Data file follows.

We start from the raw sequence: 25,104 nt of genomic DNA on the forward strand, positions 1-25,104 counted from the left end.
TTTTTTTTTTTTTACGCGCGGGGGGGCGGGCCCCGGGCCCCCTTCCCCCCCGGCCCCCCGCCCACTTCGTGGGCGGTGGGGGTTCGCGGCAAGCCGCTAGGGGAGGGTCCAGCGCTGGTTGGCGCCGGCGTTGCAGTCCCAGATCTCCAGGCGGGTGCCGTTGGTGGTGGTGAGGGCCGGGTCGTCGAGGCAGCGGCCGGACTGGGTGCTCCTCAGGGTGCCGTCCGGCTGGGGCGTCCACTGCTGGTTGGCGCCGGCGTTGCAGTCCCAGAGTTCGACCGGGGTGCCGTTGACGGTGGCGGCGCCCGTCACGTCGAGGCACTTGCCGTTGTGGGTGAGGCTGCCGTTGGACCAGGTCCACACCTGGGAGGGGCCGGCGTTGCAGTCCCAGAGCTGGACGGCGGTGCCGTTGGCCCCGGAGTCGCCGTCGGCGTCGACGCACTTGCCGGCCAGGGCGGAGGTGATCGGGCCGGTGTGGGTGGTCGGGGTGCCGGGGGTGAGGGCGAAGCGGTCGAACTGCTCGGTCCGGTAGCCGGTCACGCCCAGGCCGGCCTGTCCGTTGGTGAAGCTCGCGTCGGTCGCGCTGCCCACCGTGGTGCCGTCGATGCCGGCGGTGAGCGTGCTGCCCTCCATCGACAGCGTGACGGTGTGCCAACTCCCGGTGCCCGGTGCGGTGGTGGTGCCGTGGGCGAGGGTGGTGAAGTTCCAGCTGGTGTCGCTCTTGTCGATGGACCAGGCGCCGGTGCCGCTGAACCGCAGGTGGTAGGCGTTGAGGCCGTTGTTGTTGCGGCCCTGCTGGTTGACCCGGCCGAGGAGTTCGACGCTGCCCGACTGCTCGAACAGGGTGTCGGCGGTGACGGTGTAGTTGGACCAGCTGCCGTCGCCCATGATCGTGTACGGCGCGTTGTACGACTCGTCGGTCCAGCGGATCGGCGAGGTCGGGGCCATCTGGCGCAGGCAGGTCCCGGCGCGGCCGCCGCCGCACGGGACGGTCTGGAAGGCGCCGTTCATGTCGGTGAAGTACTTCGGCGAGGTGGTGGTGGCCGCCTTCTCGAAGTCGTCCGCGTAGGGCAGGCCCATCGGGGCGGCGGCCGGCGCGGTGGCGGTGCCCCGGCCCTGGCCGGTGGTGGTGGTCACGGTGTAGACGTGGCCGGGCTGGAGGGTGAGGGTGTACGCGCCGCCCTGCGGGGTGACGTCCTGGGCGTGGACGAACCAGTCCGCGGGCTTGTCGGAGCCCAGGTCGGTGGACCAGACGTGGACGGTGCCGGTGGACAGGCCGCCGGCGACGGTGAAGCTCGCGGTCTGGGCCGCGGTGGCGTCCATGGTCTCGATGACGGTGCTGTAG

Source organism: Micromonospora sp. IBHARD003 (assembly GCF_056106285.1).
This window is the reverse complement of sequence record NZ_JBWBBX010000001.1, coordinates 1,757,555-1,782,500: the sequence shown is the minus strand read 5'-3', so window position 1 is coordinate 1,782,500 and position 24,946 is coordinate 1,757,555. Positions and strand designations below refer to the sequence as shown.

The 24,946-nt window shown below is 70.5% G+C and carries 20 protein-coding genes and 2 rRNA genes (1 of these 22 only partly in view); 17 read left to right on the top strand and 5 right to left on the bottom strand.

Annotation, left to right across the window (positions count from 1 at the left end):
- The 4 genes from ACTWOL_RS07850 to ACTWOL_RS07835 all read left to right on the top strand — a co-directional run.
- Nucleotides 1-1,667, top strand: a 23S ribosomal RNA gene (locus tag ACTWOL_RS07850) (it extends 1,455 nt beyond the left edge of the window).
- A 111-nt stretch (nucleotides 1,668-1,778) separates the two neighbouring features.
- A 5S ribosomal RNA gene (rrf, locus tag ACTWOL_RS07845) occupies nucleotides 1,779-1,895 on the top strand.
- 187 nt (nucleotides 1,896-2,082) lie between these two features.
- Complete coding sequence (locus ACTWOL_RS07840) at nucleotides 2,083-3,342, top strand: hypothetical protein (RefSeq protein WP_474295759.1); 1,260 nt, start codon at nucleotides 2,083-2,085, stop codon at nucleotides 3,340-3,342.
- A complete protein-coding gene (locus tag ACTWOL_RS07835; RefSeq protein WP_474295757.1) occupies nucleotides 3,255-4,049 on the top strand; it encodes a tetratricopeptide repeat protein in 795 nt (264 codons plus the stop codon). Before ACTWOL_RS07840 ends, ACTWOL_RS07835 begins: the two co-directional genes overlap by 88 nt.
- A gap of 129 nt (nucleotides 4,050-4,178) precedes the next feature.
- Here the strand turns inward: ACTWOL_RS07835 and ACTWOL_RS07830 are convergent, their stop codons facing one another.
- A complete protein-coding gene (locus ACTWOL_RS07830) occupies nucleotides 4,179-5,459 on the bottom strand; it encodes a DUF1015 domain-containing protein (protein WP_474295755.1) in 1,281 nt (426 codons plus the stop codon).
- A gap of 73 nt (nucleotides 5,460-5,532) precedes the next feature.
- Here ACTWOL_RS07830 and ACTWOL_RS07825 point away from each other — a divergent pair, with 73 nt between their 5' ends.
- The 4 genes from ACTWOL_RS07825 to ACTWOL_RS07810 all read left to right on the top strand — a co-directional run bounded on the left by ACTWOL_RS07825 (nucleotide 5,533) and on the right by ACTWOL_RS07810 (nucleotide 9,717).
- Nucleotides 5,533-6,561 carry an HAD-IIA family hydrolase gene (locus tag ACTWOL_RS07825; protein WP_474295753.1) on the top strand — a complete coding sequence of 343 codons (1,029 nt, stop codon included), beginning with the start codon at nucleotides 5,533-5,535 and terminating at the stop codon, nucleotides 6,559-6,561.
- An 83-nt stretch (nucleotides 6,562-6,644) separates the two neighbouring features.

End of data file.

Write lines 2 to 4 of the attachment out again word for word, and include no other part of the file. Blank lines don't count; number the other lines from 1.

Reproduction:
TTTTTTTTTTTTTACGCGCGGGGGGGCGGGCCCCGGGCCCCCTTCCCCCCCGGCCCCCCGCCCACTTCGTGGGCGGTGGGGGTTCGCGGCAAGCCGCTAGGGGAGGGTCCAGCGCTGGTTGGCGCCGGCGTTGCAGTCCCAGATCTCCAGGCGGGTGCCGTTGGTGGTGGTGAGGGCCGGGTCGTCGAGGCAGCGGCCGGACTGGGTGCTCCTCAGGGTGCCGTCCGGCTGGGGCGTCCACTGCTGGTTGGCGCCGGCGTTGCAGTCCCAGAGTTCGACCGGGGTGCCGTTGACGGTGGCGGCGCCCGTCACGTCGAGGCACTTGCCGTTGTGGGTGAGGCTGCCGTTGGACCAGGTCCACACCTGGGAGGGGCCGGCGTTGCAGTCCCAGAGCTGGACGGCGGTGCCGTTGGCCCCGGAGTCGCCGTCGGCGTCGACGCACTTGCCGGCCAGGGCGGAGGTGATCGGGCCGGTGTGGGTGGTCGGGGTGCCGGGGGTGAGGGCGAAGCGGTCGAACTGCTCGGTCCGGTAGCCGGTCACGCCCAGGCCGGCCTGTCCGTTGGTGAAGCTCGCGTCGGTCGCGCTGCCCACCGTGGTGCCGTCGATGCCGGCGGTGAGCGTGCTGCCCTCCATCGACAGCGTGACGGTGTGCCAACTCCCGGTGCCCGGTGCGGTGGTGGTGCCGTGGGCGAGGGTGGTGAAGTTCCAGCTGGTGTCGCTCTTGTCGATGGACCAGGCGCCGGTGCCGCTGAACCGCAGGTGGTAGGCGTTGAGGCCGTTGTTGTTGCGGCCCTGCTGGTTGACCCGGCCGAGGAGTTCGACGCTGCCCGACTGCTCGAACAGGGTGTCGGCGGTGACGGTGTAGTTGGACCAGCTGCCGTCGCCCATGATCGTGTACGGCGCGTTGTACGACTCGTCGGTCCAGCGGATCGGCGAGGTCGGGGCCATCTGGCGCAGGCAGGTCCCGGCGCGGCCGCCGCCGCACGGGACGGTCTGGAAGGCGCCGTTCATGTCGGTGAAGTACTTCGGCGAGGTGGTGGTGGCCGCCTTCTCGAAGTCGTCCGCGTAGGGCAGGCCCATCGGGGCGGCGGCCGGCGCGGTGGCGGTGCCCCGGCCCTGGCCGGTGGTGGTGGTCACGGTGTAGACGTGGCCGGGCTGGAGGGTGAGGGTGTACGCGCCGCCCTGCGGGGTGACGTCCTGGGCGTGGACGAACCAGTCCGCGGGCTTGTCGGAGCCCAGGTCGGTGGACCAGACGTGGACGGTGCCGGTGGACAGGCCGCCGGCGACGGTGAAGCTCGCGGTCTGGGCCGCGGTGGCGTCCATGGTCTCGATGACGGTGCTGTAG

Source organism: Micromonospora sp. IBHARD003 (assembly GCF_056106285.1).
This window is the reverse complement of sequence record NZ_JBWBBX010000001.1, coordinates 1,757,555-1,782,500: the sequence shown is the minus strand read 5'-3', so window position 1 is coordinate 1,782,500 and position 24,946 is coordinate 1,757,555. Positions and strand designations below refer to the sequence as shown.